“There’s a whole political economy around how spills are identified, who designates them as oil company fault or third-party sabotage, and the consequences of that,” Nwajiaku-Dahou said. “All of that means there’s a tendency to underestimate. And it’s not just a tendency, it’s a kind of deliberate skewing of the way we describe and ascertain spills that’s built into the system.”
In one eye-opening estimate, the report said that as much as 10-15 times the amount of oil lost in the Exxon Valdez disaster may have been spilled in Bayelsa over 50 years of production.
The commission also worked with forensic scientists and medical researchers to collect and test samples of water, sediments, plants and animals in the food chain in 17 sites in Bayelsa. They found that surface water in the test sites showed concentrations of “total petroleum hydrocarbons” — chemical compounds present in crude oil that are associated with health risks — that were at least 300 times the maximum safe value in every sample they took. At one site, the concentration was more than 700,000 times the safe limit.
Researchers also took blood and tissue samples from 1,600 people living across the state. According to their analysis, the amount of dangerous heavy metals like lead and cadmium from oil pollution was as much as six times higher in people living in Bayelsa than is safe. Both metals have been associated with higher cancer risks, and can cause birth defects, neurological damage and other serious health risks.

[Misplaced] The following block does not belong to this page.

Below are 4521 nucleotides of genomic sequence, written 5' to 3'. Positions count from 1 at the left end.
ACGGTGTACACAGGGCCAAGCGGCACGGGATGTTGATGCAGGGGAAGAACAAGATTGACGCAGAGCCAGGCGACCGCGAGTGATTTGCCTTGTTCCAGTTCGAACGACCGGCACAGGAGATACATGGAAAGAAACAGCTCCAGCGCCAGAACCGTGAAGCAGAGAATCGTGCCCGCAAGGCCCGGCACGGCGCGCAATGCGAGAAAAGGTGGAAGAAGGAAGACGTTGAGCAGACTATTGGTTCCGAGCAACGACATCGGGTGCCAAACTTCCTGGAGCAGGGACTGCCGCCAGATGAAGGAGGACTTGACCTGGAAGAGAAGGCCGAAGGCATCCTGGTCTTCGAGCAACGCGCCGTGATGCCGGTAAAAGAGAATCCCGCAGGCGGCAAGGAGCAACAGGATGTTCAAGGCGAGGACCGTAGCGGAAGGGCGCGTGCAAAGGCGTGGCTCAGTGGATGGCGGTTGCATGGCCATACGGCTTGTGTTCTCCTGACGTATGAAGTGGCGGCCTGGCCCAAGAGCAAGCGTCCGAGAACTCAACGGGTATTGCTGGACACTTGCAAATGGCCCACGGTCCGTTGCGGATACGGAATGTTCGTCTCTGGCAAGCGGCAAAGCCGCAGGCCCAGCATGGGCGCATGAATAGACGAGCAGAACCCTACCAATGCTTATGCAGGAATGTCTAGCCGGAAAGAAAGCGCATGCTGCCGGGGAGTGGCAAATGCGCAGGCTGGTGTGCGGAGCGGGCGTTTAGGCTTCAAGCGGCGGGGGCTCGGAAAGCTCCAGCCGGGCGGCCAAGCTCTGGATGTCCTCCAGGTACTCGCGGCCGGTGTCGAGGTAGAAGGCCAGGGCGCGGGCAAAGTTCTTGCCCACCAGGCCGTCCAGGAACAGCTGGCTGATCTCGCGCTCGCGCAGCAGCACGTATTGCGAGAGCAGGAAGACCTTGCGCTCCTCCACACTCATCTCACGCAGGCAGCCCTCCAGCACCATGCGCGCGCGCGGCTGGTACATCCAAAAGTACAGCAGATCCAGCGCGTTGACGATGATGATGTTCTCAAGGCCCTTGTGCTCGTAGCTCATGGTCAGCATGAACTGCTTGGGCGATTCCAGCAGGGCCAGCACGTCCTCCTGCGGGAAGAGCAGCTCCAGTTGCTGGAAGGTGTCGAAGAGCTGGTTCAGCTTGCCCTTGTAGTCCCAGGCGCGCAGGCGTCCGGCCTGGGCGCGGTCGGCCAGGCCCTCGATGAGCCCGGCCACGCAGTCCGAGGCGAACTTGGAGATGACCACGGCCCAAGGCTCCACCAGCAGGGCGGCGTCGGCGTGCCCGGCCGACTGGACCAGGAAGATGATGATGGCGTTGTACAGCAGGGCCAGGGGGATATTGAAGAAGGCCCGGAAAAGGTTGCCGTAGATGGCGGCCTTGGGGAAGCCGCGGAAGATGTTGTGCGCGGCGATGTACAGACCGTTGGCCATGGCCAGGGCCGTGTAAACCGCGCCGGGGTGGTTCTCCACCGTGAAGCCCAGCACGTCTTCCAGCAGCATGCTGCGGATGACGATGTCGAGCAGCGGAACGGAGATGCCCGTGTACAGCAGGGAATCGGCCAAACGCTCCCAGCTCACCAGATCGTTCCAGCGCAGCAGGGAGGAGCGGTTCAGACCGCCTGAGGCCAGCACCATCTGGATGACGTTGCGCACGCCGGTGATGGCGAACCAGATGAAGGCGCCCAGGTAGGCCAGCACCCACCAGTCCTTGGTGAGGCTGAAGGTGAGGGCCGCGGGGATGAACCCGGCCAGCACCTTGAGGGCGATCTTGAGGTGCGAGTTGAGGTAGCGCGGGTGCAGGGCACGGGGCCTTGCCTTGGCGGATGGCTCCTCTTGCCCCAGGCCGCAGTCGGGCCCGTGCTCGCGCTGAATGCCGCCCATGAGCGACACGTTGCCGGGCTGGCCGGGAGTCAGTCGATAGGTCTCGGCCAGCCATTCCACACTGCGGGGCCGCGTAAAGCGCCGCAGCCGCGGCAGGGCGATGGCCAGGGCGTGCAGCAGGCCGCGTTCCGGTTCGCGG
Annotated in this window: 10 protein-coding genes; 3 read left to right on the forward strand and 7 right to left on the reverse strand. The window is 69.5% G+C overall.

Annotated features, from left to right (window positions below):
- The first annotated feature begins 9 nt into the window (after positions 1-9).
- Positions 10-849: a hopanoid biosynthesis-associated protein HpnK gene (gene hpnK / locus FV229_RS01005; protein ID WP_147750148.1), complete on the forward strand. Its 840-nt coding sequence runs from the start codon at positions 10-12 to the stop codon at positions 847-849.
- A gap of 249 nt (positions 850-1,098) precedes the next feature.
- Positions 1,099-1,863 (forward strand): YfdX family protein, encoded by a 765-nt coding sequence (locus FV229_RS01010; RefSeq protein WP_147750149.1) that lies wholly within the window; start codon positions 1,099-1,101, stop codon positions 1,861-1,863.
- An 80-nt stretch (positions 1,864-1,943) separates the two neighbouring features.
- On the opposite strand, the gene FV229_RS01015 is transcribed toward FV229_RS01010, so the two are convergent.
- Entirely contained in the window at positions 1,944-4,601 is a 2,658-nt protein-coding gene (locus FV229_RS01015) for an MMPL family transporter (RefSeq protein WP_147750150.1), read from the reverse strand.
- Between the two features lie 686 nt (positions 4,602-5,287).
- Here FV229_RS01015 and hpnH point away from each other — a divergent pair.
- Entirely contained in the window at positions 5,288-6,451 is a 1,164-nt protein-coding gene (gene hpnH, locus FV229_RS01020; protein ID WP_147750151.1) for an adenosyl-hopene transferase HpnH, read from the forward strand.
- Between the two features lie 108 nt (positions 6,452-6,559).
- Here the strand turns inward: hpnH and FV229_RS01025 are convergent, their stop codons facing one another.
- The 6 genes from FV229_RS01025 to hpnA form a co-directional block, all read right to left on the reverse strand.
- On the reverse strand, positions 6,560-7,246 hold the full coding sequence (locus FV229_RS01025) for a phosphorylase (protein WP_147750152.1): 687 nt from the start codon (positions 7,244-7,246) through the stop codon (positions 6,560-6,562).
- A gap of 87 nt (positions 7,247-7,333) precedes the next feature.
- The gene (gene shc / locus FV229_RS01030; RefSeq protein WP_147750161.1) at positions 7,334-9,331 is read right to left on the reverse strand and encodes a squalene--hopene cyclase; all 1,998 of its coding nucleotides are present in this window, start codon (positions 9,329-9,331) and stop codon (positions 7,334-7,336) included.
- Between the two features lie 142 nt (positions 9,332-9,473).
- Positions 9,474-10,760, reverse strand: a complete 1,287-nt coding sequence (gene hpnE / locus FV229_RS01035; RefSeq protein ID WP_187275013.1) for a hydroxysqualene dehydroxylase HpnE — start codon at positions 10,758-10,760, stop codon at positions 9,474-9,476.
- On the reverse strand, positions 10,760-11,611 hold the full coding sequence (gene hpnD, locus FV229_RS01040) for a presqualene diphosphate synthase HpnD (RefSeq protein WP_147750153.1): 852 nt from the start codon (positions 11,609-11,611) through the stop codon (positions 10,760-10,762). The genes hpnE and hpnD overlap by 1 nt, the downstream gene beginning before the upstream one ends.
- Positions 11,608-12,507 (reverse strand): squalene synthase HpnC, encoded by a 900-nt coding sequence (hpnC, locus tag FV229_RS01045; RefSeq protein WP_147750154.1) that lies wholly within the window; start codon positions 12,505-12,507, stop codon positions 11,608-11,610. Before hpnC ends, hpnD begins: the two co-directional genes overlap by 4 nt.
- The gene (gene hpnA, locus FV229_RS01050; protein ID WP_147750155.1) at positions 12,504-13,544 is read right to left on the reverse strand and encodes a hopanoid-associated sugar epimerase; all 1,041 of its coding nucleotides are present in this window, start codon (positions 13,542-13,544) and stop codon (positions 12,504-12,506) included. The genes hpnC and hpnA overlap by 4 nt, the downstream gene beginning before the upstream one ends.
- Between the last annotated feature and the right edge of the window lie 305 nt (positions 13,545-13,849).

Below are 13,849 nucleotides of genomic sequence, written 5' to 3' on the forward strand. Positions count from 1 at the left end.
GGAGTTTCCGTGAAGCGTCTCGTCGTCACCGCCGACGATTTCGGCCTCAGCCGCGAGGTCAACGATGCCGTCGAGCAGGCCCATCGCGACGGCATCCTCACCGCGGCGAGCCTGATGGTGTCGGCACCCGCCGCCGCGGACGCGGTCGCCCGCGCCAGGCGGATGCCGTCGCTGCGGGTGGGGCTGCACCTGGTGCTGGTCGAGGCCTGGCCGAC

In testimonies published in the report, Bayelsa residents described ongoing health issues, poisoned waterways and a byzantine system of legal and corporate requirements for assessing spills that made it nearly impossible for them to get compensation for damages.
“I live within 500 meters [0.3 miles] of a multibillion-dollar oil facility, flaring toxic gas into the air every day,” said Bubaraye Dakolo, traditional ruler of the Ekpetiama Kingdom and chair of the Bayelsa State Council of Chiefs. “I am a traditional ruler in Bayelsa state. The enormous suffering caused by oil pollution in my kingdom pokes me, chokes me, and stares me in the face every day.”
Representatives of the Bayelsa State Oil and Environmental Commission told Mongabay that while the extent of the damage in the region has been well-known for decades, they hope the official stamp of a local government will help spur action.